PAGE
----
The first star, the beautifully decorated Christmas tree and the breaking of the bread or wafer — these are the most important symbols of Christmas for Poles. Let us explore their meanings and history.
Christmas Eve – Wigilia
The Eve of Christmas in the Polish tradition is the most festive, significant and moving of all holidays, with origins stemming from the earliest Christian traditions. The word “wigilia” comes from the Latin word for “ watch” or “vigil“. It was customary in the early Church the day before a great feast or celebration to fast, and the faithful awaited the coming event together in prayer and devotion throughout the night. The custom of Wigilia became a permanent fixture in Poland by the 18th Century.
The main part of the celebration is the festive supper composed of an odd number of meatless dishes, in great variety and number, representing most of the foods grown and eaten throughout the year. In the countryside as well as in the estates of the nobles and the king’s court, it was the custom to place a sheaf of wheat, rye, barley and oats in each of the four corners of the hall or room. This was an offering to the Christ Child in supplication for a bountiful harvest in the coming year. The table was dressed in white linens with straw tucked underneath to represent the cloths upon which Baby Jesus lay in a manger filled with straw.
A Place at the Table
A well known and widely followed custom in Poland is leaving an empty place at the Christmas Eve table. This place is reserved for a traveler, an unexpected guest who may need to have shelter and to sit and eat on a cold winter’s night. The empty place is also a reminder of those dearest to us who are unable to be present at Christmas or can serve as a memento to those who have passed on.
The First Star
The supper begins when the first star is spotted in the evening sky. This symbolizes the star of Bethlehem which guided the Three Kings to Bethlehem.
Breaking of the Bread (Wafer)
The most important moment of the evening is the breaking of bread or a wafer known as “oplatek”. First the Gospel of the Nativity of Christ is read, then the participants break the wafer and share it while offering wishes of happiness, health and prosperity to each other in the coming year. The Christmas Eve supper tradition has come down from celebrations among earliest Christians reenacting the Last Supper. While it allows for sharing goodwill and blessings amongst the participants while teaching how to share God’s gifts with each other, this lovely custom also encourages forgiveness of transgressions and misunderstandings that may have arisen amongst people in the previous year.
An Even Number of Guests
According to tradition, an even number of people are seated at the table. An odd number has portended bad luck for someone in the group. When there was an odd number of guests in attendance, wealthier homes had a servant invited to the table. In humbler abodes, someone who had nowhere to go that evening was invited to the celebration. Seating arrangements were made according to age or representative of the guests’ status in the community with the most important person charged with beginning the supper.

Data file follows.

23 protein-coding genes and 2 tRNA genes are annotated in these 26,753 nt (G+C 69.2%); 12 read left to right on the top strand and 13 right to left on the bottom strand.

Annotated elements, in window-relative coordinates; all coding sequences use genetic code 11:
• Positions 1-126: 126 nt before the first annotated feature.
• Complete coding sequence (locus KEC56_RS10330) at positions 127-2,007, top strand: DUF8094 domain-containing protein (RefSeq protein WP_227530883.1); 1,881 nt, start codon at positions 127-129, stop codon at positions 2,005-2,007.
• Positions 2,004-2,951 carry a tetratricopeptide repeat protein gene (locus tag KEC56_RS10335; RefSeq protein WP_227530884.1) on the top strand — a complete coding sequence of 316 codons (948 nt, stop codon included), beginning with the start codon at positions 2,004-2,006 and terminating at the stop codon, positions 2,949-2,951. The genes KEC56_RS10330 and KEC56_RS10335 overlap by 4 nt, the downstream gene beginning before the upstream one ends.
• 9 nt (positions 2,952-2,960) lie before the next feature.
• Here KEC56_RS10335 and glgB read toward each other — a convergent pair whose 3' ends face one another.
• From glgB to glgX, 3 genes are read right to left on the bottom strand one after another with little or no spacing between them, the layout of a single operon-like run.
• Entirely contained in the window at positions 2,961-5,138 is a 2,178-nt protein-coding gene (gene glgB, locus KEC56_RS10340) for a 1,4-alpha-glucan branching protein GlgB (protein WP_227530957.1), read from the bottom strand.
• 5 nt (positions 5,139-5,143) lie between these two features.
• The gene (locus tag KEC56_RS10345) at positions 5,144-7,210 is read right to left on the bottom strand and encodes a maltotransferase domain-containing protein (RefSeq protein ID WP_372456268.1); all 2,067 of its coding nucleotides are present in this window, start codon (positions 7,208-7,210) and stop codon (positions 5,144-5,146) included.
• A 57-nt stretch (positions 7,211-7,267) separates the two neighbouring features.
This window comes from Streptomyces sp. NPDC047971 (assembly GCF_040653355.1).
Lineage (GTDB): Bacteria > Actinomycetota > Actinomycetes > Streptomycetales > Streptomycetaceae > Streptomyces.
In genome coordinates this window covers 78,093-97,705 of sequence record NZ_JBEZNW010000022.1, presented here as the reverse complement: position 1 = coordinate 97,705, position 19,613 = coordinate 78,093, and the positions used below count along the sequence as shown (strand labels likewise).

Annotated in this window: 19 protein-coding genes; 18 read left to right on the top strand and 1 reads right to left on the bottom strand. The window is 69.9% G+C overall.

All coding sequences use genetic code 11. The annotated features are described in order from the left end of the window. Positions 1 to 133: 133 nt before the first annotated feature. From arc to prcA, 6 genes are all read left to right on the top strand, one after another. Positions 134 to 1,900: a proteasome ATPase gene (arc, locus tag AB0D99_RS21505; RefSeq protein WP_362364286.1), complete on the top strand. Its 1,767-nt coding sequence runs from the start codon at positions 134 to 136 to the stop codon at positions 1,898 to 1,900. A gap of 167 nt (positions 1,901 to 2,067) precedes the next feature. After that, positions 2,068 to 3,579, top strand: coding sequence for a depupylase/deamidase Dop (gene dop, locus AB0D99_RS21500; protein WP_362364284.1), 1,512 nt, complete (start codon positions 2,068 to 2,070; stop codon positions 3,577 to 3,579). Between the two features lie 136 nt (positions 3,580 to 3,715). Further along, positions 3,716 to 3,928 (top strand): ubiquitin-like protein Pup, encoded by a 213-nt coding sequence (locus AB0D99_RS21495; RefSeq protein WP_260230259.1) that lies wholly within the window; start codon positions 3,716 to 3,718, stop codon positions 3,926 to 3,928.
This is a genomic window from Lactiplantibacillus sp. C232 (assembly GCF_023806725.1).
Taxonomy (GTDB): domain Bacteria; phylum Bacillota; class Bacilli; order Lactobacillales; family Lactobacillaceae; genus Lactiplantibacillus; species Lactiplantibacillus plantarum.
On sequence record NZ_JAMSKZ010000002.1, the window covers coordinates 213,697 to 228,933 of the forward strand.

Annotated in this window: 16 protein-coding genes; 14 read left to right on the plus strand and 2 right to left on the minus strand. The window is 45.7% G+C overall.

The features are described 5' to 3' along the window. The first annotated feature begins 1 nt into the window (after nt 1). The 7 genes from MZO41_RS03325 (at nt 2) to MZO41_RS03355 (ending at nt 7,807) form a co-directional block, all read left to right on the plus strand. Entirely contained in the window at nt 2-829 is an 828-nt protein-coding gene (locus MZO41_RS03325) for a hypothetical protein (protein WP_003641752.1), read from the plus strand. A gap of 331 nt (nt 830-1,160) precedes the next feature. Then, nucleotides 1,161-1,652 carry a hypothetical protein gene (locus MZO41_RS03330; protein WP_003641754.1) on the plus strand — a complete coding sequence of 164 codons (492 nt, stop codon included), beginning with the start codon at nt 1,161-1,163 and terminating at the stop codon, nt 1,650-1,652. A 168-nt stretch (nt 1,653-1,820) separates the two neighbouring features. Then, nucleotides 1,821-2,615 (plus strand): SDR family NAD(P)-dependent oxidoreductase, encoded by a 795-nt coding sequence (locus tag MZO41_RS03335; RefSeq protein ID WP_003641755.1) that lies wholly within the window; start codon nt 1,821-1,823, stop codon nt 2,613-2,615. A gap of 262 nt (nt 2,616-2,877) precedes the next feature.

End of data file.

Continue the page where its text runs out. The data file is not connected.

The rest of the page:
An Odd Number of Dishes
According to tradition, an odd number of dishes were to be served at the supper. Alexander Bruckner in the Etymological Dictionary of the Polish Language writes that the peasant tradition had five or seven dishes served; the nobility had nine and the aristocracy, eleven. Explanations for these requirements vary, some saying seven for the days of the week, nine for the nine angelic choirs and actually, up to twelve were allowed for the twelve apostles.
An odd number of dishes were served to assure a bountiful harvest and sufficient employment for the coming year. The dishes were composed of all the crops planted to ensure plenty and prosperity in the coming year . It was also customary to at least sample each and every one of the foods prepared so that there would be no lack of them in the following year’s celebration of Christmas Eve.
The supper begins with barscz, or red beet soup with “uszka” or “little ears” ( tiny mushroom filled pierogi) or a mushroom soup. Along with fish, other foods served include an old Polish dish of peas and cabbage, dishes with dried forest mushrooms, compotes made with dried summer fruits, a poppyseed roll and the famous “kutia” from Poland’s eastern regions — a dish made of whole wheat or barley mixed with honey, poppy seeds, nuts, dried fruits and spices.
After the Supper
In the past, besides singing carols in many parts of Poland, many other customs were observed. In the Warmia and Mazury regions while they were still seated at table, the guests and family would pull straws from under the tablecloth. If one’s straw was straight, the year would go smoothly without danger; if the straw was twisted or crooked, a more difficult year of twists and turns awaited. In the Mazowszy region the remains of the feast was fed to animals for it was the belief that at midnight, at least some of the animals spoke with human voices. This was specifically attributed to cattle for they were the animals present at the birth of the Christ child and as a reward were given the gift of human voices on Christmas Eve.
Pasterka (Midnight Mass)
Midnight mass marks the end of the Christmas Eve celebrations. The mass begins at exactly midnight. According to tradition, it commemorates the coming of shepherds to Bethlehem to pay homage to the newborn Messiah. The custom of using the Christmas liturgy on this night was already in place in the Fifth Century in the Catholic Church and quite likely arrived in Poland along with Christianity (by the Tenth Century).
Translated by Zofia Wisniewski